Johnson & Johnson may have a hotter med in Darzalex than previously thought. Already approved for multiple myeloma patients who’ve failed on three previous regimens, new data further illuminate the case for Darzalex as a treatment for patients at all stages of the disease, experts said.
As results from the closely watched POLLUX trial hit the New England Journal of Medicine Thursday, two myeloma experts called a Darzalex combo therapy a “clear standout.” The study showed that the rate of complete response--no sign of cancer after therapy--was 43.1% in patients on a Darzalex cocktail, compared with 19.2% for patients taking Celgene’s Revlimid and the standard med dexamethasone.
And Friday, the FDA put additional fuel behind a potential new "triple therapy" indication--based on this and a previously released test with a different Darzalex combo. The agency granted the J&J med priority review for that expanded use, with a decision target of Feb. 17.
In addition to solid response rates, the 569-patient POLLUX trial showed that the Darzalex combo kept myeloma at bay for longer than the two-drug regimen did. It cut the risk of disease progression an impressive 63% compared with the two-drug approach. And the overall response rate in the Darzalex group was 93%, compared with 76% in the control arm.
With the priority review tag, Darzalex will get a quick hearing on an approval for second-line use--in patients who’ve failed on just one therapy--as part of two different three-drug cocktails. POLLUX investigators studied the Revlimid-based version, while a different trial, CASTOR, focused on the other, which compared Darzalex to Takeda’s Velcade and dexamethasone.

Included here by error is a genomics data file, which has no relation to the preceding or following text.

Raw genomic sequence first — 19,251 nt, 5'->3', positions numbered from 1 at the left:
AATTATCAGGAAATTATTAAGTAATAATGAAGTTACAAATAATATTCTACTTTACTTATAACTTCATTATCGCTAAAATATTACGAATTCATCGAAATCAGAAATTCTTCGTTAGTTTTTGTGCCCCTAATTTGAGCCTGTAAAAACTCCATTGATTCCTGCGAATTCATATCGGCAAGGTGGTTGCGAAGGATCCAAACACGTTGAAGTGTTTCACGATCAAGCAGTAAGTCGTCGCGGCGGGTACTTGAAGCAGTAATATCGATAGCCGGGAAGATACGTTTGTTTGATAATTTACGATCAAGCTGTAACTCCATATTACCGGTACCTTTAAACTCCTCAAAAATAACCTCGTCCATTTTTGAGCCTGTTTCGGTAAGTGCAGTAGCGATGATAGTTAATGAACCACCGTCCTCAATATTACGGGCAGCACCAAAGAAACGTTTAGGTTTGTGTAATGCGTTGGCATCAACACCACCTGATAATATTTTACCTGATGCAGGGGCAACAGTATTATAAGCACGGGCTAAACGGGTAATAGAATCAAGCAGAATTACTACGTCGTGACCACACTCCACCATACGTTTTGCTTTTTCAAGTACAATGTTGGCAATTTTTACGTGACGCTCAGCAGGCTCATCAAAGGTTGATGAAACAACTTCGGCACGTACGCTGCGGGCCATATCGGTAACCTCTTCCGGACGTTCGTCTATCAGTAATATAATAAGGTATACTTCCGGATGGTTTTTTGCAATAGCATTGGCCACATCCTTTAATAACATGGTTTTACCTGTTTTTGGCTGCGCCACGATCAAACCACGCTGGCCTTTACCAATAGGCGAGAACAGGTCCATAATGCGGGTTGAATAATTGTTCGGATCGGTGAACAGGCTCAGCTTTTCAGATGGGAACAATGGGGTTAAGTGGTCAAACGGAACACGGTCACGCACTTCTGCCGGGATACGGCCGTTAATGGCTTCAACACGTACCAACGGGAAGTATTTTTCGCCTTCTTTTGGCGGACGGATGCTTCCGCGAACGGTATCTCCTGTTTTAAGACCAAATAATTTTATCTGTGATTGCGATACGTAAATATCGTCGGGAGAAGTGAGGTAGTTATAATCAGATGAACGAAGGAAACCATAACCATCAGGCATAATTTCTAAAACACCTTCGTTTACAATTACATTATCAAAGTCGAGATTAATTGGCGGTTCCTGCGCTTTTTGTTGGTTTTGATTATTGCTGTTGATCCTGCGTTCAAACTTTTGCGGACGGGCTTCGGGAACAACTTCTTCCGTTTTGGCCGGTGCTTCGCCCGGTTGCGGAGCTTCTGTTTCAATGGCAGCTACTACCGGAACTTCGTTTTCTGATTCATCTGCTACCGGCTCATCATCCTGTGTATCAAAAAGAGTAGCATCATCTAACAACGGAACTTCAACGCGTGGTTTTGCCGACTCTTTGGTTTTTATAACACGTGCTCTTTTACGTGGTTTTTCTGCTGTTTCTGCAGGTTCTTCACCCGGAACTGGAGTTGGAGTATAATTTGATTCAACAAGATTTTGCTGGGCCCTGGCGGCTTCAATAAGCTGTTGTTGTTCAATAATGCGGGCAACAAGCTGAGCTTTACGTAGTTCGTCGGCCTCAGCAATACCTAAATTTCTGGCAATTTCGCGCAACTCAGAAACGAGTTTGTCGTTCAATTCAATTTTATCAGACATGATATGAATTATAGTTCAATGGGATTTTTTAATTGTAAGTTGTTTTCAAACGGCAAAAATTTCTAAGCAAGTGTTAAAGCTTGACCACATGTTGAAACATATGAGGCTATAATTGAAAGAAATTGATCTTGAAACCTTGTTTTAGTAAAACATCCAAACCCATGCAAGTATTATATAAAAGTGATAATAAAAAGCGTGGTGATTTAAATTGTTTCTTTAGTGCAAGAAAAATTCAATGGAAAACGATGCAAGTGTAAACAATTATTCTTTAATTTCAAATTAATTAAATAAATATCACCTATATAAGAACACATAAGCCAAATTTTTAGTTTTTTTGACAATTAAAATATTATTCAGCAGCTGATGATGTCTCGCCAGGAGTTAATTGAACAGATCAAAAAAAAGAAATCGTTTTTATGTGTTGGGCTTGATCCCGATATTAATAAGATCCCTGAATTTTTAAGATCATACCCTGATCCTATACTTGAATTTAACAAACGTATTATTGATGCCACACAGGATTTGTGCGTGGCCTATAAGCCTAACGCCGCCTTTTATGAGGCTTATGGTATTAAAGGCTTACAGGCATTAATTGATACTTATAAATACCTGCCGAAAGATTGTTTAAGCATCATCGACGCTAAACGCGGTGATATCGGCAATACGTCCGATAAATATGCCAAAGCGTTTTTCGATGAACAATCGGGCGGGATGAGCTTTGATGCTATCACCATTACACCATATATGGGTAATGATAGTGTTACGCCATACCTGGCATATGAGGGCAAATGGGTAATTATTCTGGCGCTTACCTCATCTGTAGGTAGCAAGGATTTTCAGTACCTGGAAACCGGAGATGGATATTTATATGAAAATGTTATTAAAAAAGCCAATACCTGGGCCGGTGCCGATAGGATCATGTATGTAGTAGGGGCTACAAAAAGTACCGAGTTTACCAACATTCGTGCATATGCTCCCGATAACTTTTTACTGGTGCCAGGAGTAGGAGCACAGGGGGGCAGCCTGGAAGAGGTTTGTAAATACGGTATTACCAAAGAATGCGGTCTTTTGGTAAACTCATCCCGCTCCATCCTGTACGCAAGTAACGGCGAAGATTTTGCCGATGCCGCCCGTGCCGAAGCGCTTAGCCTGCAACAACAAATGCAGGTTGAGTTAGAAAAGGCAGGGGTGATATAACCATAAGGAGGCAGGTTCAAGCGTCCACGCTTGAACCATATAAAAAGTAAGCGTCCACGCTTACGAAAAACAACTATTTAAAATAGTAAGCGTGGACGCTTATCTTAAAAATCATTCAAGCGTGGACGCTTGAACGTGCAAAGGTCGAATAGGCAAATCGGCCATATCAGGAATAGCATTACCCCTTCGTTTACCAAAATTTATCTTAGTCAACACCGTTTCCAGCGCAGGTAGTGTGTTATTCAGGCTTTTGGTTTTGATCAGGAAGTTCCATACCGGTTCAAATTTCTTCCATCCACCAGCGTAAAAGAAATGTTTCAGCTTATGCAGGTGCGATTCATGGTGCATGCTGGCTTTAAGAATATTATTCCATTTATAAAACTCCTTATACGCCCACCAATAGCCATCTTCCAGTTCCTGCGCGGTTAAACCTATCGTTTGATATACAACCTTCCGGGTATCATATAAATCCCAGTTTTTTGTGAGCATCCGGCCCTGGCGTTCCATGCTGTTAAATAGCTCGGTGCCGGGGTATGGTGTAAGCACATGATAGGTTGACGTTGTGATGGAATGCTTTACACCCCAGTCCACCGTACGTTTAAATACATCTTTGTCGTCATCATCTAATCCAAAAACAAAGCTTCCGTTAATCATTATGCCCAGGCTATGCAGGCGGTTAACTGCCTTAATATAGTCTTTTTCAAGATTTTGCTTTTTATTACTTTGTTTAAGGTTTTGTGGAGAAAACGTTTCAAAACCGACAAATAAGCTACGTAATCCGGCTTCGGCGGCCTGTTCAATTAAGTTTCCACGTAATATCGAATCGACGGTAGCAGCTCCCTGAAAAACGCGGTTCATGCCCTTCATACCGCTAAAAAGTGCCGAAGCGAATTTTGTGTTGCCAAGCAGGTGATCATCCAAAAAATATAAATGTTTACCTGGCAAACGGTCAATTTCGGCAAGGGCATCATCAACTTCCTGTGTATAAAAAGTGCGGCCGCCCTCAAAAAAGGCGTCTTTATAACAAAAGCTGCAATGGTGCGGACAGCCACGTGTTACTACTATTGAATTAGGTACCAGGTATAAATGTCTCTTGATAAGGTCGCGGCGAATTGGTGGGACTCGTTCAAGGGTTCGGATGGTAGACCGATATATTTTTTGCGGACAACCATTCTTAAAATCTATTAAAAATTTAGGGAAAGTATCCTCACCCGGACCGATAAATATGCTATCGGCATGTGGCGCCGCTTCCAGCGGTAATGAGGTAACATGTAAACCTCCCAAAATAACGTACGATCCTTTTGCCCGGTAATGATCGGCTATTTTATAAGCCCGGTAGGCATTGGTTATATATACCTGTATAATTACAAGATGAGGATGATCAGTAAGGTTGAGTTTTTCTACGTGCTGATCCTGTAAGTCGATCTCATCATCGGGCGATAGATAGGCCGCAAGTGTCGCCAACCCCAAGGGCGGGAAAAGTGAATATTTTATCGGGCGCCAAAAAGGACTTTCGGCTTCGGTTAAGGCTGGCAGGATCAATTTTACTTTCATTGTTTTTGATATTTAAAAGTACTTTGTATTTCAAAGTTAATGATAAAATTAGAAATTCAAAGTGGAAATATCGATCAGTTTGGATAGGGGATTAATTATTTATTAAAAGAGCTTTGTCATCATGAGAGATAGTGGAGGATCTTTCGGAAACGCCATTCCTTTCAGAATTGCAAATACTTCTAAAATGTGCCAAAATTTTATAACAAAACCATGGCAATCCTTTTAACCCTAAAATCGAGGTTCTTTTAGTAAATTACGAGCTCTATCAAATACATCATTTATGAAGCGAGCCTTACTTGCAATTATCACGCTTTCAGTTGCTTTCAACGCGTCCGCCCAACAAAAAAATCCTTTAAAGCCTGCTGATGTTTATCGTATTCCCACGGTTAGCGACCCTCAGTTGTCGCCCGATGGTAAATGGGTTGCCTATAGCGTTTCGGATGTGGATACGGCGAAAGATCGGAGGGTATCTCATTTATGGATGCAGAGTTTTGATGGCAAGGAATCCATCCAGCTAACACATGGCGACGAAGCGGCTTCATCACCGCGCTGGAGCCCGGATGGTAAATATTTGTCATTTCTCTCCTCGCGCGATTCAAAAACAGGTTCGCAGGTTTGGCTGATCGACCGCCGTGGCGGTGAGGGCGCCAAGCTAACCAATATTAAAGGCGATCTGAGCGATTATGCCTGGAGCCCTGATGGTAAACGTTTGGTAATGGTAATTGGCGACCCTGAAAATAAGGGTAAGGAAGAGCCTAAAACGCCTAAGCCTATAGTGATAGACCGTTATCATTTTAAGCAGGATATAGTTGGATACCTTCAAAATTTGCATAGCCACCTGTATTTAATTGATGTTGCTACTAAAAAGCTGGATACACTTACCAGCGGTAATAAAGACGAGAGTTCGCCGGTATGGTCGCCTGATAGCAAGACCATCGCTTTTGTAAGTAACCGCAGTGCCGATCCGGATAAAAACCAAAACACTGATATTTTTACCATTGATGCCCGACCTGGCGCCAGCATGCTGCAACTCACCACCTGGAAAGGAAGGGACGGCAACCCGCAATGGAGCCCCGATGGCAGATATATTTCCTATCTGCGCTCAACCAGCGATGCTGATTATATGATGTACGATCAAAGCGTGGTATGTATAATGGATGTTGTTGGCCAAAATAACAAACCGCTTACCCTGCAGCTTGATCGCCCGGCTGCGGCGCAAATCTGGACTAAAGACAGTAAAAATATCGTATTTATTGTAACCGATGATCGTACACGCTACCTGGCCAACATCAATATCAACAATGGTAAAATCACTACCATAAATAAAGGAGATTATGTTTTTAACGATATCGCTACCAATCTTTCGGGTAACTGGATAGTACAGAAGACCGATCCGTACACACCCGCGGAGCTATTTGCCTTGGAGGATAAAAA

If the agency gives its blessing, Darzalex’s patient pool would swell considerably--and bring in patients who tend to stay on therapy for longer periods of time.
In an NEJM commentary published alongside the newly unveiled study data, two Mayo Clinic authors called Darzalex (daratumumab) a “landmark advance” and predicted the drug will become a standard myeloma treatment over the next few years.
"The magnitude of benefit is impressive, and the regimen is relatively easy to administer, especially after the first 6 months of therapy," wrote Dr. S. Vincent Rajkumar and Dr. Robert A. Kyle.
A second-line nod for Darzalex would put the heat on Amgen's Kyprolis, which only recently won its own second-line green light. And stiffer competition is the last thing Kyprolis needs. The Big Biotech's med hasn't started off as strongly as Amgen had expected when it shelled out $10 billion for maker Onyx in 2013.
Meanwhile, J&J isn’t just relying on moving up into earlier lines of therapy to keep the Darzalex expansion coming. Earlier this year, J&J announced it would team up with Roche to test its cancer-fighter with Tecentriq, a brand-new PD-L1 immunotherapy from Roche’s Genentech unit.
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